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Nisar Ahamad | Apr 14, 2022
Utility companies are working hard to increase the penetration of clean source generation. There are new technologies like battery storage at the bulk electricity transmission level, and rapid changes are taking place in the distribution segment.
The changes in distribution are in large part driven by customer adoption of new technologies such as solar, energy-efficient at-home devices like smart thermostats, and the electrification of transportation: notably, electric vehicles (EVs).
Related: Governments, Automakers Can No Longer Dodge EV Charger Infrastructure Installation
Last year, EV sales in the US increased by 83 percent. By 2025, annual sales in America could grow exponentially and eclipse 8 million vehicles, the International Energy Agency estimates. Those kinds of numbers are putting electric utility executives in a difficult position. From generation to transmission to distribution, the grid will struggle to meet EV demand for the foreseeable future.
How much of a struggle? Consider that in developed countries, each household uses an average of about 2 kW per day. If they add one or two EVs, their usage could hit 10 kW. Now that’s a shock to the system. And on top of that, not having full visibility into where and how much energy EVs will consume adds complexity to managing the reliability of the grid.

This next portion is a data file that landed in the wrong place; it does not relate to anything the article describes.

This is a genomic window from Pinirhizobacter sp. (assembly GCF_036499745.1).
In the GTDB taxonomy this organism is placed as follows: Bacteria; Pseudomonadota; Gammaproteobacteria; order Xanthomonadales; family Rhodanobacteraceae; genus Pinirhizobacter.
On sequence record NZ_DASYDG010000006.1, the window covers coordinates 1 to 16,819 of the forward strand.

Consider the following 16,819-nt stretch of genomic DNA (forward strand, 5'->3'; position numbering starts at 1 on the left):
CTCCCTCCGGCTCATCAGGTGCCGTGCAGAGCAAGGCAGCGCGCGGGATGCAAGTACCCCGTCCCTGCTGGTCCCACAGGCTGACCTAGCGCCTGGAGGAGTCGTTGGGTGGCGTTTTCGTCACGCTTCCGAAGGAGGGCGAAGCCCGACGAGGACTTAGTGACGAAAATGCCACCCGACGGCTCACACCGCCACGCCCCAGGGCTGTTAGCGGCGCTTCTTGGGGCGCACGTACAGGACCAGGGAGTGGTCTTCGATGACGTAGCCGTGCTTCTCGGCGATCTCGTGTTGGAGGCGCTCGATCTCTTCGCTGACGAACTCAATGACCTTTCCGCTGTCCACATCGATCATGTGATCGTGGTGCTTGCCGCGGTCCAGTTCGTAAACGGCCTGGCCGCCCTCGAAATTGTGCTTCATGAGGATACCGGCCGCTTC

Related: Round Up: EV Charging at Home
Adding enough capacity to meet that demand, let alone get ahead of the curve, will take enormous investment — the kind that few utilities have on hand.
In some countries, government policies are spurring demand for EVs while also providing funding to help utilities catch up. One recent example is the U.S. Infrastructure Investment and Jobs Act (IIJA), which includes $7.5 billion to help build 500,000 chargers. This could alleviate ‘range anxiety’ –the fear of batteries running out of power due to not enough chargers – which is holding back EV adoption.
The IIJA has also earmarked an even larger amount — over $11 billion — for a variety of grid modernization projects, plus $21.5 billion for clean energy. This includes grid-scale energy storage that will be key for making wind and solar viable sources of power for EV charging.
For example, grid-scale battery energy storage systems (BESS) give utilities another tool for meeting demand surges in the evening - when EV owners plug and charge their vehicles. BESS also helps make the grid more resilient, such as by enabling microgrids that can maintain power when storms or wildfires knock out transmission lines.
Many utilities also are deeply subsidizing EV charging stations. For example, in the U.S., a power company will cover up to half the cost of charging stations at apartment complexes, offices, and other businesses.
The programs benefit utilities by spreading demand around by both geography and by time of day. So, EV owners have more options for charging— like when they are at work or at a store. It lightens the load for the substation and other infrastructure serving their neighborhood.
Furthermore, as the complexity of the grid increases with EV charging demands, so do demands for reliability. We need to move from high to ultra-high availability uptime of 99.9 percent, to avert penalties levied by governments and stakeholders for system downtime, which could easily equal an electricity company’s profitability for a year.